Will Anonymous Retaliate for Christopher Dorner’s Death?
Yesterday, a man who wasprobably Christopher Dorner barricaded himself in a remote cabin near Big Bear Lake, California, after shooting two police officers and killing one, before the cabin burned to the ground. Throughout the media’s coverage of this final showdown between the LAPD and the man believed to be Dorner, the hacktivist group Anonymous was stirring a pot of skepticism to an audience of more than 883,000 Twitter followers on their @YourAnonNews account, a following that is more than half of the Associated Press’s primary Twitter account.
It is not surprising that Anonymous would come to the defense of Christopher Dorner. For one, anyone who has read Christopher’s manifesto will know that his rage appears to stem from the way he was allegedly treated during his time in the LAPD. He describes racist harassment from fellow cops, and writes about his firing from the force after he made a complaint that an officer kicked a homeless man, a complaint that a judge dismissed. He also accused another officer of jumping onto a 70-year-old woman and twisting the “thin elastic skin” of her arm, saying that that same officer found humor in “draw[ing] blood from suspects and arrestees.”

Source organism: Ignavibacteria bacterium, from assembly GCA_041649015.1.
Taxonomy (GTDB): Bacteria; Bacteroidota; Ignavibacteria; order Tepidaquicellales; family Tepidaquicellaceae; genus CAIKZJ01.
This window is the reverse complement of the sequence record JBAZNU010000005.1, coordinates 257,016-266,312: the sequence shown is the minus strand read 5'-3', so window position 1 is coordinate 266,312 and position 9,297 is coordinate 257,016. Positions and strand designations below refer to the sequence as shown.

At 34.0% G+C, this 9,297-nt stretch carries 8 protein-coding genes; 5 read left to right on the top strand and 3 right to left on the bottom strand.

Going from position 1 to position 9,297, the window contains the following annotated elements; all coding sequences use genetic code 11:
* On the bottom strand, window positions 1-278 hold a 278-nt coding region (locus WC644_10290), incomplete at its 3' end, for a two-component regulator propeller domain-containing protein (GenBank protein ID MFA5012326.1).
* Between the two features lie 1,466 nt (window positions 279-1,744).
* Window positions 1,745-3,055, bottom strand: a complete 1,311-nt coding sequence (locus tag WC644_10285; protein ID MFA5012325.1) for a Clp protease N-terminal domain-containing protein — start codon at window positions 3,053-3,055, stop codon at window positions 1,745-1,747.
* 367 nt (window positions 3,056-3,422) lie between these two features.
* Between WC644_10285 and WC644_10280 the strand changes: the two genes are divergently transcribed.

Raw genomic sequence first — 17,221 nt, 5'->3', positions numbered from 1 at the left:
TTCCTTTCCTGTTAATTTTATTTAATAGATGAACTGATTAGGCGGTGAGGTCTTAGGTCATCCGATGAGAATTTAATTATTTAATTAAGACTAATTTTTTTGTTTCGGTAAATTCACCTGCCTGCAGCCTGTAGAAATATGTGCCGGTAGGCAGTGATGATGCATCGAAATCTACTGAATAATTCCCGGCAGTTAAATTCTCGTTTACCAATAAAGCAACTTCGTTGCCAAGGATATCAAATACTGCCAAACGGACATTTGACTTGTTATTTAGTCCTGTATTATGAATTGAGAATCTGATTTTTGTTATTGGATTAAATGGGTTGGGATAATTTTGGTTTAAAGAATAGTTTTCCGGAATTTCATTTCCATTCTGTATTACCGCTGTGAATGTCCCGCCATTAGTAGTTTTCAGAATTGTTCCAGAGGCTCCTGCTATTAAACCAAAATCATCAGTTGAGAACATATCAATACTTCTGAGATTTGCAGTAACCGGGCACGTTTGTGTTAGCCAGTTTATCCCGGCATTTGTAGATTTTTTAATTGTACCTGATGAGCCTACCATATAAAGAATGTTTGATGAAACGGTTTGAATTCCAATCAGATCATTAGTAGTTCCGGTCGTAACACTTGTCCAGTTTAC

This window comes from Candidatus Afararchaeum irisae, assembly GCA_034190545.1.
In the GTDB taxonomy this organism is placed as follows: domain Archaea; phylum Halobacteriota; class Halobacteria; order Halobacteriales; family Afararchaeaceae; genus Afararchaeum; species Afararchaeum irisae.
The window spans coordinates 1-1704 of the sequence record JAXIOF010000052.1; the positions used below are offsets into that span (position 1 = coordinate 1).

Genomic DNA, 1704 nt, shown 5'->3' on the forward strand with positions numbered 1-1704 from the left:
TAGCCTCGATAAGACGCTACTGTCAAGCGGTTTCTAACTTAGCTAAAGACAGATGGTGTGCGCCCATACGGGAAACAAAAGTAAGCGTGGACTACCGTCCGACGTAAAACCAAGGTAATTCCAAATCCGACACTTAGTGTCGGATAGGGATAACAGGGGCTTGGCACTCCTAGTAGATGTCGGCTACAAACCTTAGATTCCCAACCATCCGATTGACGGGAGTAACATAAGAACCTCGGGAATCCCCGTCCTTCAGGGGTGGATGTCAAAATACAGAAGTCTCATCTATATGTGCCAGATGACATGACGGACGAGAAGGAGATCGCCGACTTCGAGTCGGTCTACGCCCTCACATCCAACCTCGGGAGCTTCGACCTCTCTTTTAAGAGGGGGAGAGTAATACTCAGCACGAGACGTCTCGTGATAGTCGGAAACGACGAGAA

In his manifesto, Dorner insists that he has, “exhausted all available means at obtaining my name back. This is my last resort… The LAPD has suppressed the truth and it has now lead [sic] to deadly consequences.”
Anonymous has always come to the defense of whistleblowers like Bradley Manning, who allegedly leaked information from the military to Wikleaks; Aaron Swartz, the co-founder of Reddit who leaked academic documents and may also have contributed to Wikileaks; and Barett Brown, who is facing 100 years in prison and did detailed research into the inner workings of American security firms. But of course, a murderous ex-cop is a lot harder to defend than these nonviolent liberators of information.